I absolutely love my family. My wife. My boy. They’re the greatest. But I can tell you from experience, that if you are trying to chase any creative dream, the hustle and grind hurts more than ever while caring for a family. Wait if you can. If I had my choice, I’d be creating non-stop, refining skills and improving my craft. With a family, it’s incredibly difficult to balance the time you want to dedicate to the work.
Any true entrepreneur has felt that fire to build a successful business, and you unintentionally skip meals and sleep while grinding through. I wouldn’t say a family holds you back from that grind . . . but it kind of does. The pressure to succeed is heightened because you ultimately need to provide for them. Taking risks is a lot scarier when you have a baby in the next room.
It’s certainly possible to succeed freelancing as a family-man. I’m proof of that. But if you can get yourself in a good place with a steady flow of work before starting a family, you’ll thank yourself.
On the flip side, a successful freelance gig offers what a 9-5 could never — time. It offers time with your loved ones and unlimited paid time off if you wanted it. That was the reason I made the jump.
The main thing I want to point out to any young creative is to get at least a year under your belt where you are building contacts and work before a family is in the picture. That first year, your time should be absolutely dedicated to the work.
What are some mistakes you made early on?
Contracts. I didn’t make enough contracts. I figured the effort of learning how to build a proper contract didn’t offset its value. I was wrong. You have to protect yourself.
Nearly every client I’ve worked with asks for something extra on the fly. In fact, last week I sent an estimate for a 1-minute video deliverable. When I won the bid and went in for an in-person chat about the project, the client wanted to add three extra deliverables at the same price.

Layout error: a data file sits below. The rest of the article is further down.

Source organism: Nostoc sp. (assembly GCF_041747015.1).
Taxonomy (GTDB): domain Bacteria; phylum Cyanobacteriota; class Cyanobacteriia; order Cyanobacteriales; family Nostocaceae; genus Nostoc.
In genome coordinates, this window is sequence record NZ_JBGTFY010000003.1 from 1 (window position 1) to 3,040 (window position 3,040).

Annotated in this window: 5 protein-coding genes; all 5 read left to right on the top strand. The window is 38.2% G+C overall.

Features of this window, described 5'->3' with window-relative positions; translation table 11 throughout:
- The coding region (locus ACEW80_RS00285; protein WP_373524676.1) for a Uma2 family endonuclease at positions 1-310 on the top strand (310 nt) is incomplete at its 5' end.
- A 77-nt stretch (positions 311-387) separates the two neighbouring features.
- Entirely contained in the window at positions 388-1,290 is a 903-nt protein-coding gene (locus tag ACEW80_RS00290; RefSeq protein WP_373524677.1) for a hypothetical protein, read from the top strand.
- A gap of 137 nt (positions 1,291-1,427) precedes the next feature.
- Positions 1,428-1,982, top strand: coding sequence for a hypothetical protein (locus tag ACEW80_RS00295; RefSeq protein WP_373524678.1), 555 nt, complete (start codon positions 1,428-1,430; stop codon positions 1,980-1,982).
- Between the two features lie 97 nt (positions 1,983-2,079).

There is always that hungry corporate bro who has to get his fingerprint on a project to legitimize his worth to the company. Without fail he’ll utter out, “You know what would be cool, [enter something way over-budget and pointless].” I can’t stand that.
In a project before that, we showed up on-set and a client started asking my camera guys to shoot extra footage that had nothing to do with our script. They wanted it “just in case for Facebook and Instagram.” Really? I hadn’t realized you were paying us to shoot and edit extra content for free.
Our jobs aren’t all-you-can-eat buffets where clients can pick and choose endlessly. If a client wants work, they should pay for every minute of time you put into it. If you don’t have contracts in place where you can rightfully charge for that extra time, you’ll likely grumble your way through the work and it’ll demoralize you. Contracts not only guarantee protection, but they also legitimize you as a business in the eyes of the client.
When do freelance client relationships not go well in your experience?
I’m a fairly amicable guy, but some clients steamroll briefs, schedules and requests from way out of left field. I do my best to accommodate but when clients start tacking on extra deliverables and expect it for free, that’s when things get dicey.
It gets even more frustrating when you’re working on a timeline and the client is either dragging their feet on answers you need or becomes completely unresponsive. It kills me.